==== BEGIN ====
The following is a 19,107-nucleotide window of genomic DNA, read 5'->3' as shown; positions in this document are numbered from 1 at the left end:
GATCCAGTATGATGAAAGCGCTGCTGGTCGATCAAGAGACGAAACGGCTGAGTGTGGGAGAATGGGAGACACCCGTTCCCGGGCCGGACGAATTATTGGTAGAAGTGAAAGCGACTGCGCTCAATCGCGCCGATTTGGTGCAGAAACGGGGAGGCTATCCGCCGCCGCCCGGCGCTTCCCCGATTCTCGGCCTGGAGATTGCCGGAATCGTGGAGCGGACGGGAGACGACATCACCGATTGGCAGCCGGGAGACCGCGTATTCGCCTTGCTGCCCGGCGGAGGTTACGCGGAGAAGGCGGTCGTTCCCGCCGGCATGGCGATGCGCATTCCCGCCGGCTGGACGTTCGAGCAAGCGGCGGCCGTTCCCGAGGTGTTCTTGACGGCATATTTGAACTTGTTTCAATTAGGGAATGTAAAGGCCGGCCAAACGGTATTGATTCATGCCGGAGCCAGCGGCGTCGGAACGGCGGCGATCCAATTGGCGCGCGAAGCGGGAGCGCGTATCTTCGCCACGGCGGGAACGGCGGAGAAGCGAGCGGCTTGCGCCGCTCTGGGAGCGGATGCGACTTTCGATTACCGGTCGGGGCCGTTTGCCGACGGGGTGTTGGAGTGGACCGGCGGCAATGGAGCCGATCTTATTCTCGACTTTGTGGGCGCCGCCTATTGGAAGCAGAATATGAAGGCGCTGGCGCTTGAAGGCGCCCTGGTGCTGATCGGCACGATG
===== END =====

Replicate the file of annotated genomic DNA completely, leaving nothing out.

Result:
The following is a 19,107-nucleotide window of genomic DNA, read 5'->3' as shown; positions in this document are numbered from 1 at the left end:
GATCCAGTATGATGAAAGCGCTGCTGGTCGATCAAGAGACGAAACGGCTGAGTGTGGGAGAATGGGAGACACCCGTTCCCGGGCCGGACGAATTATTGGTAGAAGTGAAAGCGACTGCGCTCAATCGCGCCGATTTGGTGCAGAAACGGGGAGGCTATCCGCCGCCGCCCGGCGCTTCCCCGATTCTCGGCCTGGAGATTGCCGGAATCGTGGAGCGGACGGGAGACGACATCACCGATTGGCAGCCGGGAGACCGCGTATTCGCCTTGCTGCCCGGCGGAGGTTACGCGGAGAAGGCGGTCGTTCCCGCCGGCATGGCGATGCGCATTCCCGCCGGCTGGACGTTCGAGCAAGCGGCGGCCGTTCCCGAGGTGTTCTTGACGGCATATTTGAACTTGTTTCAATTAGGGAATGTAAAGGCCGGCCAAACGGTATTGATTCATGCCGGAGCCAGCGGCGTCGGAACGGCGGCGATCCAATTGGCGCGCGAAGCGGGAGCGCGTATCTTCGCCACGGCGGGAACGGCGGAGAAGCGAGCGGCTTGCGCCGCTCTGGGAGCGGATGCGACTTTCGATTACCGGTCGGGGCCGTTTGCCGACGGGGTGTTGGAGTGGACCGGCGGCAATGGAGCCGATCTTATTCTCGACTTTGTGGGCGCCGCCTATTGGAAGCAGAATATGAAGGCGCTGGCGCTTGAAGGCGCCCTGGTGCTGATCGGCACGATG